Early season bouldering was a bit warm and rain continued through September. A large amount of sandstone only 35 miles out of Laramie had been my primary focus. El Dakota as Josh Oxner and myself have titled the area has turned out to be an enormous addition to Laramie bouldering. It is a mountain of Dakota Sandstone that sits at nearly 9800 feet in a deep forest. Because of this, bouldering through the summer and especially early fall has been fantastic! How did this large new area hide for so long and how many more can we possibly find out there? Bouldering potential within a two hour radius of Laramie continues to grow at what seams like an ever increasing rate. I never could have imagined the potential, but will gladly take it as it comes. Should climbers continue to motivate and put up new problems, Laramie area bouldering will have many thousands of problems in a decades time!
One of a hundred boulders or more at El Dakota. Alca V5/6
We had planned a rebirth of the Vedauwoo Bouldering Festival, this time at Curt Gowdy State Park. Much of my late September was spent at the Hynds Lodge cleaning and climbing new problems for the planned competition. The best lines put up were never repeated as snow and below zero windchill forced a cancellation the day of the event. Obviously the problems are still up there and several are very worth while. 68 problems were selected for the festival out of around double for the entire area of the state park. I kept problems on the down low in an attempt to keep the competition fair. I got really excited about a few and ended up having Bryan Vansickle and Nathan Hough help develop. Cross Country Connection in down town Laramie has the Hynds Lodge Bouldering topos available. Please go grab a map and try the new lines. Some of the best new additions to Curt Gowdy and the Vedauwoo area include Waist Land Boogy V9, Up and Away V1, Old Aspen Prow V2, and The New Nathan V3. I also included 23 projects on the topo in a range of estimated difficulties from V2 to V13. That's right, there is a pile of cleaned and unclimbed lines just sitting there. If you finish one, please record the name and grade so we can add it to the guide book for the area.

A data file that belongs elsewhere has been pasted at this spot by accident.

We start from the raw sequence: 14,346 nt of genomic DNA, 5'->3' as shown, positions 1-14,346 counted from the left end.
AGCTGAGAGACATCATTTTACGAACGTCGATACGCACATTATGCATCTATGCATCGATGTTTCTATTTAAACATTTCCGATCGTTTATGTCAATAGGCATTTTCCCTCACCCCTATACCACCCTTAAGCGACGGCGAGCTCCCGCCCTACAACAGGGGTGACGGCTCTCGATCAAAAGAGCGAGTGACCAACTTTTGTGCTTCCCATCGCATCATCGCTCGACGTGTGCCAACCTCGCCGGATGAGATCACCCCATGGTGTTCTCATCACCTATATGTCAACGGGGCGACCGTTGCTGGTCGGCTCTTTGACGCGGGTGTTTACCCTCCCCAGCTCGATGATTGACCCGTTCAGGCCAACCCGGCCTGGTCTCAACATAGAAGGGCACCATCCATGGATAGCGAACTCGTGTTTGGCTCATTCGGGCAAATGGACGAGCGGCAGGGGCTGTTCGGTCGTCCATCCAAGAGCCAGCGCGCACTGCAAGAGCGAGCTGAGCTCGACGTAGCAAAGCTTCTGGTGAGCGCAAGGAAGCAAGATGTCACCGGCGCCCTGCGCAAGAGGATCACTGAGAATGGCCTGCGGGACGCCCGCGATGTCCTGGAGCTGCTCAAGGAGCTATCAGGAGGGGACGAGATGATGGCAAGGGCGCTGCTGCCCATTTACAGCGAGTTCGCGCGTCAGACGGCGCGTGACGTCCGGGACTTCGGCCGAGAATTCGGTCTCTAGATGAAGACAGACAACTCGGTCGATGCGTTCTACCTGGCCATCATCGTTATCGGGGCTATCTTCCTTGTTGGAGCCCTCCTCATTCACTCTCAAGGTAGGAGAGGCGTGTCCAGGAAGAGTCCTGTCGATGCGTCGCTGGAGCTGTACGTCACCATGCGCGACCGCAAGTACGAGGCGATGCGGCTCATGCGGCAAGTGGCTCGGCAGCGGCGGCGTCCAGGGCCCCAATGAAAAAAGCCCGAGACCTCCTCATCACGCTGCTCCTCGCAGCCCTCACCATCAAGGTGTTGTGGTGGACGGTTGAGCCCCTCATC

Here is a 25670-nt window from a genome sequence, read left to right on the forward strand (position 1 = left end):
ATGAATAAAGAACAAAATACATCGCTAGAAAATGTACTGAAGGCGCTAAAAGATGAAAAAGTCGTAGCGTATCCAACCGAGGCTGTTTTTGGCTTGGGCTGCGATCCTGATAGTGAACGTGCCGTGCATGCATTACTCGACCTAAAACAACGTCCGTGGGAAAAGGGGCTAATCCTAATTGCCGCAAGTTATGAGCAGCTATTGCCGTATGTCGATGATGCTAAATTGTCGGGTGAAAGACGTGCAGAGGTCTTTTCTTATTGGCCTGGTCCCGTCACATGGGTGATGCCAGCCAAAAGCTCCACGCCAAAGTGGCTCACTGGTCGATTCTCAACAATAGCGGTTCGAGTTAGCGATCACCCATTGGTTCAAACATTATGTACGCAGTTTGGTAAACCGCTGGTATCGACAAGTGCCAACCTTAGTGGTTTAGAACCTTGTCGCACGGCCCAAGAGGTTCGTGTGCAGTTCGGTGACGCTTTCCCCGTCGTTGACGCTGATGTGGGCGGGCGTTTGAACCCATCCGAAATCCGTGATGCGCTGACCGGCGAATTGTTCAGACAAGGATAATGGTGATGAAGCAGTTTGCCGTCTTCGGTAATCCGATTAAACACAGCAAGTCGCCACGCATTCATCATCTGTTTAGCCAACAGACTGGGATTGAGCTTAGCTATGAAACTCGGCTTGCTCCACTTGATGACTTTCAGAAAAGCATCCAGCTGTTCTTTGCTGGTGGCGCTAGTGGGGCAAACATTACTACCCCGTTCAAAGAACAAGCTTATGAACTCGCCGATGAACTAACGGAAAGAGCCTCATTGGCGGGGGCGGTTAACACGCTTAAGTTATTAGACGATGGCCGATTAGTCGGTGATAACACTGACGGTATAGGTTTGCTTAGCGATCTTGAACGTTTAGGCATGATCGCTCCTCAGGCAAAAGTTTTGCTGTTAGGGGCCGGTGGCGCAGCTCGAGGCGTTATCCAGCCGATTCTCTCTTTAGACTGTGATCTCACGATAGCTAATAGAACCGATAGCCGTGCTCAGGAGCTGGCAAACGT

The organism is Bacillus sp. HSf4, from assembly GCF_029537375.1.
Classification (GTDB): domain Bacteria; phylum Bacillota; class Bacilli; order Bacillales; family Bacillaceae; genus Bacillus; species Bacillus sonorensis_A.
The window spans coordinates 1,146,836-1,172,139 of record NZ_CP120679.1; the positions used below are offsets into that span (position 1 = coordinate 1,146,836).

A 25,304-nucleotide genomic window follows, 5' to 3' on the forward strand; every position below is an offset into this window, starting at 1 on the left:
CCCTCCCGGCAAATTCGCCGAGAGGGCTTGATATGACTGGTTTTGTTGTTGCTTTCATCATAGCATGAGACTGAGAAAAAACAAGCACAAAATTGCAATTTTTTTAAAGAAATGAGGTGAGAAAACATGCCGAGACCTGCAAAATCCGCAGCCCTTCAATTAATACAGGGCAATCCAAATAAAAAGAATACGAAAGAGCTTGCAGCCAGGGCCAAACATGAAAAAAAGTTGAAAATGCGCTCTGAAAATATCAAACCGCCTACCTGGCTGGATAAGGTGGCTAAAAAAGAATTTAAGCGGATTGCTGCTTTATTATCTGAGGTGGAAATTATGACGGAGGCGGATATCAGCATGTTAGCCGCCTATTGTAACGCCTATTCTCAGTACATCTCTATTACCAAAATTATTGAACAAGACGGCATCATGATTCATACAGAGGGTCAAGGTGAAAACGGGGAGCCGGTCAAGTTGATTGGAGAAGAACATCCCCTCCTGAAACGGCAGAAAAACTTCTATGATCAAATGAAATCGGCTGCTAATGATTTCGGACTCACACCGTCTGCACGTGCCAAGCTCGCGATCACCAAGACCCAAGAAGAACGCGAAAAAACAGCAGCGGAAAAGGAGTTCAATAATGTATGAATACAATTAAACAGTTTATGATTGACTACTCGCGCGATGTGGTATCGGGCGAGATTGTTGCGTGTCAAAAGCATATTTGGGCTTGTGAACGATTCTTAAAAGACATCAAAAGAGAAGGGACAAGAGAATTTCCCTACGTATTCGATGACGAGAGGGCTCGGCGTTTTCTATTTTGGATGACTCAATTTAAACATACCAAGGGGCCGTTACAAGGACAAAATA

Hynds Lodge Crag and a whole lot of boulders
What about October? Yeah, that has been a good one! After the time spent on the failed Curt Gowdy Festival, a few weeks of catch up work were needed on the academic side of things. Neverland was always calling, and without fail I followed the call. Now into my 30s, I have started to feel the constrain of time to finish the hardest and best lines found in the area. Triple X is one of those and for me the most difficult that feels like it is still possible. At great risk to all other aspects of my life I started going out every other day. During the week this includes a two hour drive in the afternoon, two hours on the project, and a drive home after dark. I vowed to continue in this schedule until the line is complete or winter blocks the road. All other previous sessions on the project had been random and spaced (not a good way to finish something hard). Four days on so far and the progress is much better than I had hoped for! The process of breaking down something nearly impossible, making small steps add up to larger steps, then seeing the possible from what was previously not is an experience beyond words. It is why many of us boulder and is an experience all it's own. I am completely taken by it! The motivation ours into other aspects of bouldering and life too.
Of course other boulders have to be climbed on some of those trips. The motivation is high and progress only adds to the addiction/madness. An example, Bryan Vansickle and I spent way too much on gas and time to drive three hours around the mountain to Bennett Peak. We spent a day there, crossed the ice cold Platte River, quickly finished an old project (now Down River Vibes V9), and drove all the way back to Laramie the same day. This allowed for a two hour session the following day on Triple X in a snow storm. It is border line crazy when you add up the two days and ten hours on the road for a V9 and an ass kicking in the freezing cold. I would do it again, probably this weekend.
At Neverland, Vansickle had cleaned a beautiful and huge roof, very reminiscent of Hueco Tanks. Luckily it is close to Triple X, so we managed to feed addiction for both of us. During the last trip Vansickle completed his line. Ultamak V8? and it is one of the best new big lines to go in at Neverland. It climbs like New Religion in Hueco Tanks, but has a harder start, longer moves, and a big round top. It is an area classic. The roof has several other possible problems and a long traversing problem Green Machine V6 I added as a warm up. An 8A+ feeling project climbs into Bryan's line, then follows a huge slash out the length of the beast, for what must be one of the finest power endurance lines I've seen. Anywhere but Wyoming this thing would be on glossy paper with a bunch of strong dudes talking about a stunner.
Going back tomorrow, and this weekend, just me and the dog.
Vansickle on his new problem Ultamak V8? in the huge Fern Roof of Neverland. Green Machine V6 starts on the far right near the blocks and climbs all the way left into the black flakes.